• Consultant staff resources: You’ll probably need a full-time project manager to manage the schedule, clear roadblocks, and hold the vendor accountable to its contractual commitments. If your organization doesn’t have a project manager experienced in software implementations, you may need to hire one.
    • Change management resources: Introducing an EHR system changes the way staff do their jobs, and this can cause significant stress. Many organizations hire skilled outside resources to effectively manage the expectations and frustrations of staff to ensure a smooth transition into the new system.
    • User support: The success of a software implementation is determined by how well users can do their jobs on day one. Getting users up to speed requires expert documentation and system training. Many vendors only include “train-the-trainer” costs, which means they’ll train people in your organization to train others. So, there will be additional training resources required within your organization for the initial rollout as well as ongoing training for new hires and refresher training after major system updates.

And, while not directly related to project staffing, plan on costs attributable to a temporary decrease in productivity while users get efficiently trained on the new system.

Before you sign on the dotted line, make sure you understand the agreement renewal terms.

  • What ongoing or recurring expenses should I expect? Ongoing fees may include items such as software updates and maintenance, technical support, managed services and/or hosting fees, transaction service fees, help desk/support fees, training costs, and additional costs for data storage. Also, before you sign a contract, it’s important to understand how these fees can change over time. For example, the contract may be based on how frequently you use the software, or on metrics such as number of transactions per year or number of system users. Be sure to compare your organization’s growth projections to the terms of use and forecast the increase in fees. And, don’t forget to factor in price increases due to inflation.
  • What do I need to know about software renewal or termination expenses? Before you sign on the dotted line, make sure you understand the agreement renewal terms. Many EHR vendor agreements automatically renew unless you formally notify the vendor in writing of your desire to terminate the agreement well in advance of the contract term (typically at least six months prior). Contract renewal is usually the time for a price increase so be sure you understand how that will be handled to avoid wicked surprises. Ideally, your contract will define the allowable price increase. Check the termination clause in the contract. If you decide to terminate the contract you may be on the hook to pay additional fees. For example, if your contract has capital fees spread across multiple years, you’ll likely be required to pay those fees if you terminate the contract without cause. These agreements tend to be heavily in favor of the vendor so ensure your organization is not taking on unnecessary risk.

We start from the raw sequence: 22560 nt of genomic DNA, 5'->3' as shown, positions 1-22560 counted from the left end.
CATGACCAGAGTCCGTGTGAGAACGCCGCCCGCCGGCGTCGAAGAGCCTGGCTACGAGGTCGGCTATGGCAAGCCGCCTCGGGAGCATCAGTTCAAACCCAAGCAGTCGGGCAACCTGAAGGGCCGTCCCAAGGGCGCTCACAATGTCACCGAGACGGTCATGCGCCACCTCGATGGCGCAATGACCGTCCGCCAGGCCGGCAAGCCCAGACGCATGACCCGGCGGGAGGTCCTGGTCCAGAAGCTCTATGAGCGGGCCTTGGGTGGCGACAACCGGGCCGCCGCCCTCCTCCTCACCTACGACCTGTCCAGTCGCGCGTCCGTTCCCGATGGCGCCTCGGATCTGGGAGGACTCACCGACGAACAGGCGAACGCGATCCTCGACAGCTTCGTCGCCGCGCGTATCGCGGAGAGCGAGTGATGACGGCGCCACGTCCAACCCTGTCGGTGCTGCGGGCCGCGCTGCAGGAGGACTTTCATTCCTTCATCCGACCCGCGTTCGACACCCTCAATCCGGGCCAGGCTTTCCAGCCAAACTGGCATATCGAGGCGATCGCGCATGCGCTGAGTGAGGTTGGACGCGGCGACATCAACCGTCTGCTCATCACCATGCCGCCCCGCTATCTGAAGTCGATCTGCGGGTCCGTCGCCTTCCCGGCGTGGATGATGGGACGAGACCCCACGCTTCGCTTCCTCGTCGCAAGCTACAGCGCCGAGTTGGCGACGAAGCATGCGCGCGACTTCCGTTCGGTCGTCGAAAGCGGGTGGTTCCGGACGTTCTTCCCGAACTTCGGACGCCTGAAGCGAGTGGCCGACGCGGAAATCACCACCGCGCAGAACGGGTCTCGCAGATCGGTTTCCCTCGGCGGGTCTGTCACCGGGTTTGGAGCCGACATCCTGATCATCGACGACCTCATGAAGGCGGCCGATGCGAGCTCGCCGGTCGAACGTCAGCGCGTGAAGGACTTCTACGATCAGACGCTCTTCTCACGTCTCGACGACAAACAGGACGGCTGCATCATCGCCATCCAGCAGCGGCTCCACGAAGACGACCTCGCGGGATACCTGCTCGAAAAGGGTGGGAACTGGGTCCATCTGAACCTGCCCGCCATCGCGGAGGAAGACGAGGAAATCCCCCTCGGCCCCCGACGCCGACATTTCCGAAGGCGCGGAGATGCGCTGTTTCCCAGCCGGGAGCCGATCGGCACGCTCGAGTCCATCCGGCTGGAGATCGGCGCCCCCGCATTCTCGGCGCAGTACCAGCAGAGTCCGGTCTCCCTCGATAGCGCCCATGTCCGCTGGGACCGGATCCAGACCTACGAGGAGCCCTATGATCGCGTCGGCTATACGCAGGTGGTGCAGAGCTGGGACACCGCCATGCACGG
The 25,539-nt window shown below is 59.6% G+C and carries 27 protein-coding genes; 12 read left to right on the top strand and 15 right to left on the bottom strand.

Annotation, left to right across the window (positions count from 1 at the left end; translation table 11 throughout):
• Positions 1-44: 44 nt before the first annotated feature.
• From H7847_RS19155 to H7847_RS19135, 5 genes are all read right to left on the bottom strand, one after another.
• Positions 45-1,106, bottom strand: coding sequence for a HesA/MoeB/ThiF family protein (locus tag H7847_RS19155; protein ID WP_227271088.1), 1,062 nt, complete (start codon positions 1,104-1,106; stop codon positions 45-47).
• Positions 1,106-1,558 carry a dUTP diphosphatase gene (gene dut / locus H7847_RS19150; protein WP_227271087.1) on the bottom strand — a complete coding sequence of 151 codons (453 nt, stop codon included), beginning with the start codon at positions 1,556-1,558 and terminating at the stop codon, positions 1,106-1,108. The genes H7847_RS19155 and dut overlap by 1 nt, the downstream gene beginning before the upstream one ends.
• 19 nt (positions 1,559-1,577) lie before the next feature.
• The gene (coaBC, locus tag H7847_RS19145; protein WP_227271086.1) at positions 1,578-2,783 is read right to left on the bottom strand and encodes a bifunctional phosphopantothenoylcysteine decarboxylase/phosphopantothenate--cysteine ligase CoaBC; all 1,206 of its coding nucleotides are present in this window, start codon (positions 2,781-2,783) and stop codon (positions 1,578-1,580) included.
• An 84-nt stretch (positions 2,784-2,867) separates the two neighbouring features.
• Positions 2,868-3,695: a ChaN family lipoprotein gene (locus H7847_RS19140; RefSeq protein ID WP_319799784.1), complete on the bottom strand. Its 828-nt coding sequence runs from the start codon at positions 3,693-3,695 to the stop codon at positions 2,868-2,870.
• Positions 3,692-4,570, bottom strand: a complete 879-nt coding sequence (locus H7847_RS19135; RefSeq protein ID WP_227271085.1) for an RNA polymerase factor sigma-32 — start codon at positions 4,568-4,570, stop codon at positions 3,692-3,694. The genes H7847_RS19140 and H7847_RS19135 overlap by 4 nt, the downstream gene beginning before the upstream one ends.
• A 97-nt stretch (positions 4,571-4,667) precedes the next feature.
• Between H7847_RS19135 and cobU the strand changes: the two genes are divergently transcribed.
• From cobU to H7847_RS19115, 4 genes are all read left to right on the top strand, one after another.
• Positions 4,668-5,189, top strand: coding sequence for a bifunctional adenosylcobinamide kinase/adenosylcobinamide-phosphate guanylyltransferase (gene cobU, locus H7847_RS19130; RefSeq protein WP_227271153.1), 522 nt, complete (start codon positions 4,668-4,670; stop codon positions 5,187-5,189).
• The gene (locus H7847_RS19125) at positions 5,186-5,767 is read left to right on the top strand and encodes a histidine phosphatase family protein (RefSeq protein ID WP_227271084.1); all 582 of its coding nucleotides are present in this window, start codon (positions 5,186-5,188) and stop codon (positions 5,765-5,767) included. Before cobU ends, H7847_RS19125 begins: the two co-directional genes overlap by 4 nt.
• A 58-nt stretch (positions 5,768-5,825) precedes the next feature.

• Are there additional software development expenses I may incur? Potentially. A major, potential hidden cost in EHR system implementations is unforeseen costs associated with government regulatory requirements. Federal mandates are typically included in the vendor-provided updates/patches; however, updates based on state or county requirements may be charged back to clients. Additional expenses may also arise if your organization requires other customizations to the software over time or needs to update previous customizations to keep pace with changes in your vendors’ technology. There may also be maintenance costs for legacy systems, historical health record information, and an EHR archive.

Many providers have learned expensive lessons when contracting for EHR systems, and first among them — never to rely on the vendor’s total cost projection. It’s critical to identify all of the EHR system costs — both apparent and hidden — over the projected lifespan of the system and then build a model to forecast the TCO.

For more information on how to calculate the TCO of an EHR system for your health organization, give us a call.